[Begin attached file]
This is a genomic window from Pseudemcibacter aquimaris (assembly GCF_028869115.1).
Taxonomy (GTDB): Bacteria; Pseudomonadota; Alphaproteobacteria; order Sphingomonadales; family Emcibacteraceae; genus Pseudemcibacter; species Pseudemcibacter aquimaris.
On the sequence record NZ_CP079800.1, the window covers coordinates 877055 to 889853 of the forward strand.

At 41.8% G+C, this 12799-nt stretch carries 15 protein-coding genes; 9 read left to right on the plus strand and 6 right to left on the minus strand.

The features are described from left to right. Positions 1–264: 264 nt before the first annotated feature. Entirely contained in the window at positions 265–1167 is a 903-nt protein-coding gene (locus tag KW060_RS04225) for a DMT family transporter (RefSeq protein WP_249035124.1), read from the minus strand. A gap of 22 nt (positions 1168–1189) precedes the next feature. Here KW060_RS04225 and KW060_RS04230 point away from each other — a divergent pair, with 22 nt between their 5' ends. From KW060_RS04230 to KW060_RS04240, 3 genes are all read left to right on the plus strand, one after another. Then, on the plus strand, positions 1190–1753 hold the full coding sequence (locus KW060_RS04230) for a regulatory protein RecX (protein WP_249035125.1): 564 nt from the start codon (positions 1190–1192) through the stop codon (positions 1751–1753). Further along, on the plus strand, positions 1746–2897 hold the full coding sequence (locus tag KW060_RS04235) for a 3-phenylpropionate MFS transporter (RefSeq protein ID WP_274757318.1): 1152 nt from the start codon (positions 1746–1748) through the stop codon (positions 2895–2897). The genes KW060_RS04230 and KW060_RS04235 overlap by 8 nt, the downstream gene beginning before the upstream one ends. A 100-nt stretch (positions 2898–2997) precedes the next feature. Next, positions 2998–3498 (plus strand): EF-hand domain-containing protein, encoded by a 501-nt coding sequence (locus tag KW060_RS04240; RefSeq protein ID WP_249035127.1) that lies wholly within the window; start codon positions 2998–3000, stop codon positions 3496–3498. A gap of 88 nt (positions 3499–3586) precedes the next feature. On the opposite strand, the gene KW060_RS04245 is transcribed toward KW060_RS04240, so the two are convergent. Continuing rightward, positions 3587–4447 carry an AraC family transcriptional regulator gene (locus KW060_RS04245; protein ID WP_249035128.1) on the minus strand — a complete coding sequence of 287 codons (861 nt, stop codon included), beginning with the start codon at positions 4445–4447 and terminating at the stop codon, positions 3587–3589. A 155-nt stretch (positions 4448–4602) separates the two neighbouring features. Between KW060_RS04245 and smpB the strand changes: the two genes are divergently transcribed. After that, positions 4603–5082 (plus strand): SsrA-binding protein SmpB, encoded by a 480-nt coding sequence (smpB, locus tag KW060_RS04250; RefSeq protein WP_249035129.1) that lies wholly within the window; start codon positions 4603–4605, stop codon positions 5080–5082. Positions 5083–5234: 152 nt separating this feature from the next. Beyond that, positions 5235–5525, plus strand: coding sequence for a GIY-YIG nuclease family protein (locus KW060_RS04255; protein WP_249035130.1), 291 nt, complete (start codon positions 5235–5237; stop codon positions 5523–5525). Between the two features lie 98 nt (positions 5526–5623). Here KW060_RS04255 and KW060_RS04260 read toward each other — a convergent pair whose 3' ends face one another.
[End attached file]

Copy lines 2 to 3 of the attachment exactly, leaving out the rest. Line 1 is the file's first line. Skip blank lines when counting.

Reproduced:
Taxonomy (GTDB): Bacteria; Pseudomonadota; Alphaproteobacteria; order Sphingomonadales; family Emcibacteraceae; genus Pseudemcibacter; species Pseudemcibacter aquimaris.
On the sequence record NZ_CP079800.1, the window covers coordinates 877055 to 889853 of the forward strand.